So, with this in mind, here are a few keys to consider for unlocking your best and brightest female talent and preparing them for organizational leadership.
- Provide training and leadership opportunities. One of the best ways to secure successful leaders is by promoting from within and giving your existing workforce a chance to learn, grow, and cultivate their leadership skills. But becoming a leader is a transformative process that often requires training, skills, and confidence-building. It’s a process that takes time. And while you won’t get immediate results by offering sporadic training opportunities, you can build a long-term training strategy that can drive meaningful impact. This approach will ensure that your organization has a steady supply of new leaders to move up when the time is right, and position your company for sustainable success.
- Analyze wages. The wage gap persists, and there is no denying that women (in some cases) still earn less than men, even when comparable performance is delivered. Equal opportunity pay and provisions should be adopted, especially for the women who are already in your workforce. Take the time to conduct an analysis of your wages, and then true-up the salaries for your current female talent pool since mitigating any differences can go a long way in helping you retain them.
- Provide career mapping and planning activities. One highly effective way to develop talent and keep female employees engaged is by developing a career map that offers development plans, and promotion and networking opportunities so that they see a clear pathway towards becoming a leader. Mentorship in the form of coaching by having existing leaders help new employees gain the necessary skills by creating a career map is one great way to leverage your existing leaders for transferring knowledge to other leaders “in the making”.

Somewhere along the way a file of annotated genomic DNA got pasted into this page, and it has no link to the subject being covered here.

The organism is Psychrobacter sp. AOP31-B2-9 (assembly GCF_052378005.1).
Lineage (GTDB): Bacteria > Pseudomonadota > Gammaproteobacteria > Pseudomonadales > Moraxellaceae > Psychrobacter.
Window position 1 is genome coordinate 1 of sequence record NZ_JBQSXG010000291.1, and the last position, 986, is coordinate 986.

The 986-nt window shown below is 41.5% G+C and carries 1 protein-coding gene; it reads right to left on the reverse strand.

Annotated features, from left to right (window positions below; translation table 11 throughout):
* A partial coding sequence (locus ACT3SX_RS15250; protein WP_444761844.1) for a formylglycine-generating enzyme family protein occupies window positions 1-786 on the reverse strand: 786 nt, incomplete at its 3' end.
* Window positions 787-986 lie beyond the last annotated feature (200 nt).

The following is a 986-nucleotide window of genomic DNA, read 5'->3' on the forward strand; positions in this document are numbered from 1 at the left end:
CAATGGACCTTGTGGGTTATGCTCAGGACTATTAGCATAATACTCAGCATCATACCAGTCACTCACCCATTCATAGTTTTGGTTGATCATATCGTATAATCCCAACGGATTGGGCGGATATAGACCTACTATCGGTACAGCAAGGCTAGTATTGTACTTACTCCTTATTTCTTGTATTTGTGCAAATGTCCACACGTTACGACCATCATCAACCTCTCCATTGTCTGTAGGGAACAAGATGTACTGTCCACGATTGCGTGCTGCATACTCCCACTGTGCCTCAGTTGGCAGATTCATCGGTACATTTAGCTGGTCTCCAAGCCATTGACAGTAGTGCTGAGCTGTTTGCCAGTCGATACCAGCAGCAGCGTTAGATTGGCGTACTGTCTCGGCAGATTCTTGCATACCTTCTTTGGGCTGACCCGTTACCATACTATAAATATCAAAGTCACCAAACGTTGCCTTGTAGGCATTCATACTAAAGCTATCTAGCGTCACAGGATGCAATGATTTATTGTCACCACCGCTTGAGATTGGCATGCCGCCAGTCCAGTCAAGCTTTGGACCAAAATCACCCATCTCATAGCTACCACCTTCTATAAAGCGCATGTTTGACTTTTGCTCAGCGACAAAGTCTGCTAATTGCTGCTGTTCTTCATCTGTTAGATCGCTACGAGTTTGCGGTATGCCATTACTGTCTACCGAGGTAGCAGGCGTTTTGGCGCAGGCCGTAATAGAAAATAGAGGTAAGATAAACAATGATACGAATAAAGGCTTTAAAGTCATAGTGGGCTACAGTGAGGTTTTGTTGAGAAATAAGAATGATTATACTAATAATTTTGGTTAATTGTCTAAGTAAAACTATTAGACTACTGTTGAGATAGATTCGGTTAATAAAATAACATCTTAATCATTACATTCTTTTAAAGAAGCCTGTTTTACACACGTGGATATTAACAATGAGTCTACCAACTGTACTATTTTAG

- Be flexible. The modern career woman is often very busy. She might also be the head of her household, balancing caring for children and parents. Additionally, leaders are often highly engaged in their communities, serving on boards and other volunteer activities. Flexibility is one of the most important aspects of a job for all candidates, but it is especially important to many women leaders. Organizations that allow these talented leaders the flexibility to juggle their many duties and prioritize their tasks will often benefit from keeping their top performers happier – which generally means they are more committed to their position and success for the company.
- Continue to actively recruit women. It’s imperative to understand that recruiting female leaders isn’t just about the statistics related to diversity. You must also recruit them in a way that offers meaningful equality plans. Equal opportunity planning should be based on concrete goals with periodic measurements of progress. The bottom line is that organizations should look for sets of talents and skills, and when you find women applicants on par with those skills, be sure to make a competitive offer. If your organization doesn’t do this, they will miss out on the chance to bring qualified candidates on board. Even worse, you might lose out on a great applicant because a competitor recognized her value.
Historically, women have always felt the pressure to “shatter the glass ceiling”. Now, they are doing it more than ever before as the C-Suite is beginning to look very different from what it appeared to be in the past. It’s no surprise since data shows that female leaders can drive great financial outcomes, enhance organizational communication, uphold creativity, and introduce solid leadership values.
If your company isn’t looking at ways to attract women leaders and develop new leaders from within, then you could be missing out on a tremendous opportunity to tap into the skills, different perspectives, and cultural differences that drive effective solutions for your organization.